While the development company has national ambitions, Carroll says the process Newport used to put together the development – from planning and conducting the solicitation to negotiating the final arrangements – could provide valuable lessons for other cities facing similar climate related threats.

Newport’s efforts have already gotten some traction at the national level. Last spring Newport’s Department of Civic infrastructure and the NPDC participated at the Department of Commerce’s Global Cities Challenge competition.

While some of the other cities may have been more advanced smart city projects, Carroll says participants were impressed that Newport, alone among the 100-plus participating cities, saw the need for private sector funding and included impact investors from the inception of the project.

Newport also has formed alliances with university research centers, including Harvard University and the Massachusetts Institute of Technology, and forged a strategic alliance with the University of Maryland.

The University of Maryland’s Environmental Finance Center is now exploring how Newport’s resilience program and its use of private sector funding might be applied as a model at the national level.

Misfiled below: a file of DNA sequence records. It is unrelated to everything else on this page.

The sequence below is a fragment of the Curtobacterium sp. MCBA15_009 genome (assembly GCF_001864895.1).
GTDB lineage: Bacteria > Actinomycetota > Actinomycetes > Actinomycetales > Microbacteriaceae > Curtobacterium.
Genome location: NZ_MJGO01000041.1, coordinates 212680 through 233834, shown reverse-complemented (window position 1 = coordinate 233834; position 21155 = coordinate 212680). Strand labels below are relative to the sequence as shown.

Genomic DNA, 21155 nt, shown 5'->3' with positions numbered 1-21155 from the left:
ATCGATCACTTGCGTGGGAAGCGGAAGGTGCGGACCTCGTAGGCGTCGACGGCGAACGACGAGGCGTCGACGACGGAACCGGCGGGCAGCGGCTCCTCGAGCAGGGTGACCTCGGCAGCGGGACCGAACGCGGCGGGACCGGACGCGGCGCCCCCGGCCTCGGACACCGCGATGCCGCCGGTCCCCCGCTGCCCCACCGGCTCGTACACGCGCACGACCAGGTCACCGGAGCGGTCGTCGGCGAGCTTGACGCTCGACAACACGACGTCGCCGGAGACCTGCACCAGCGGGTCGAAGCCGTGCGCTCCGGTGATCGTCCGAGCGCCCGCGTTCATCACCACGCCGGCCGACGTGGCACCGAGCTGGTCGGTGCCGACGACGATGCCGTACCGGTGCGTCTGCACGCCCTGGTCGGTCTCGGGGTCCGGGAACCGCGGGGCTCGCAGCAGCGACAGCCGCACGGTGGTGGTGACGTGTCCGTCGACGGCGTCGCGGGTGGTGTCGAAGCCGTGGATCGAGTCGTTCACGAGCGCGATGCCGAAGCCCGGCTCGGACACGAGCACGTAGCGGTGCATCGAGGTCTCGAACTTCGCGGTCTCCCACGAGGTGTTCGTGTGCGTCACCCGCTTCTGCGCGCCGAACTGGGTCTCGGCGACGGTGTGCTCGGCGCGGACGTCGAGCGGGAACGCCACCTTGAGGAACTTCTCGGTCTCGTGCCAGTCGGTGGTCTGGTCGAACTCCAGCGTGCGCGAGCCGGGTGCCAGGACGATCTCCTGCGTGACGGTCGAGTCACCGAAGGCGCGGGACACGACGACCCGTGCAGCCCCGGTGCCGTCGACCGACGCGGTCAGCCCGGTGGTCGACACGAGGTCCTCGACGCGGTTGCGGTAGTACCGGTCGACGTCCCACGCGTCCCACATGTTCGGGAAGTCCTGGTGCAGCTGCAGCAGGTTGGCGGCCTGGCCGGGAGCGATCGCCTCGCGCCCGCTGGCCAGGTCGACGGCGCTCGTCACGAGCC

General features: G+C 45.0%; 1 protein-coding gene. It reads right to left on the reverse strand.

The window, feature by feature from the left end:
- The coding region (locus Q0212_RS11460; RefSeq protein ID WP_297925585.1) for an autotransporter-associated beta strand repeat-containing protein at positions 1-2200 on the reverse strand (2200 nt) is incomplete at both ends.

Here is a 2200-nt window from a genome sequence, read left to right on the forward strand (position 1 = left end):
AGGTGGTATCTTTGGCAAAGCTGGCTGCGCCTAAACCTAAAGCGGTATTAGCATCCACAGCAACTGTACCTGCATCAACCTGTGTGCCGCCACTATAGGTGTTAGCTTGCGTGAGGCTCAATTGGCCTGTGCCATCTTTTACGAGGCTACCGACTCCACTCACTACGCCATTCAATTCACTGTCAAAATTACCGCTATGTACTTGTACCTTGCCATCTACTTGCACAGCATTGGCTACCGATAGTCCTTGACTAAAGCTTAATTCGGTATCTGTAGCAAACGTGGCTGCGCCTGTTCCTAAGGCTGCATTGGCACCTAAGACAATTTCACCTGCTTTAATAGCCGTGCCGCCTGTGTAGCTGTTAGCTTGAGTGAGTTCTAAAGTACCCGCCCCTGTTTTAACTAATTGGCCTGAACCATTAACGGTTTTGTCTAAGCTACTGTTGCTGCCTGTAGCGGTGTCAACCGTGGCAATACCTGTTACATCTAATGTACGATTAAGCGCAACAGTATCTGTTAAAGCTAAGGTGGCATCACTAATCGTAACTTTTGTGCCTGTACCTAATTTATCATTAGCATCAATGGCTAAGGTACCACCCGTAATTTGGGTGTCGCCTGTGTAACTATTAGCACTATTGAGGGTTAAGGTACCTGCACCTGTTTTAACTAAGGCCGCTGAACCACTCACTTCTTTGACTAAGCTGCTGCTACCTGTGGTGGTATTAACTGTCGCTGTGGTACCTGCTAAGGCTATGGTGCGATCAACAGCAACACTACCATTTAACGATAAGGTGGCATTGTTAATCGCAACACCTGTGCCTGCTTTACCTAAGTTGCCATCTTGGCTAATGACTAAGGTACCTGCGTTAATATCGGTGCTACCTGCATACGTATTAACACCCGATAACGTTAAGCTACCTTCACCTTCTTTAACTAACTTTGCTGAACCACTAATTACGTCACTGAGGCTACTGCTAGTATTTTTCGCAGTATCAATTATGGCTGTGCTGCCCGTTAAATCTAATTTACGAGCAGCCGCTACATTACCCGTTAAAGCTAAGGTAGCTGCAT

Three phase microgrid plan

In terms of the microgrid itself, Newport is rolling it out in three phases. The first phase will provide resiliency in the form of backup and potential islanding for the city’s critical infrastructure.

“In the case of a severe storm, the city has to be prepared to be without power for up to 30 days,” says Carroll.

[clickToTweet tweet=”There is nothing small about Rhode Island’s #microgrid ambitions.” quote=”There is nothing small about Rhode Island’s microgrid ambitions.”]

The first phase would involve a strip in the city that includes the police and fire departments, city hall, the junior high school (which would serve as a shelter), and the Newport hospital.

The second phase would include a microgrid for the city’s waste water treatment facility and the urban agriculture infrastructure. The third phase would serve the innovation district that is being built on 40 acres of unused land where the city’s major bridge, the Pell Bridge, touches down.

The first microgrid will include solar power installations and energy storage capabilities and will form the basis for the design of the subsequent phases. The details of the plan, including negotiations with the developer, are still being worked out, as are the details of the power purchase agreement between the city and the developer. Those negotiations could be complete by the end of April, says Carroll.

At the state level, Carroll says he sees “strong and growing momentum” for the role Rhode Island could play in being a leader in resiliency innovation, especially under Gov. Gina Raimondo.

There is a growing realization of the role collaboration can play in innovation, says Carroll, a realization that “the sum can be greater than the parts.”

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About the Author

Peter Maloney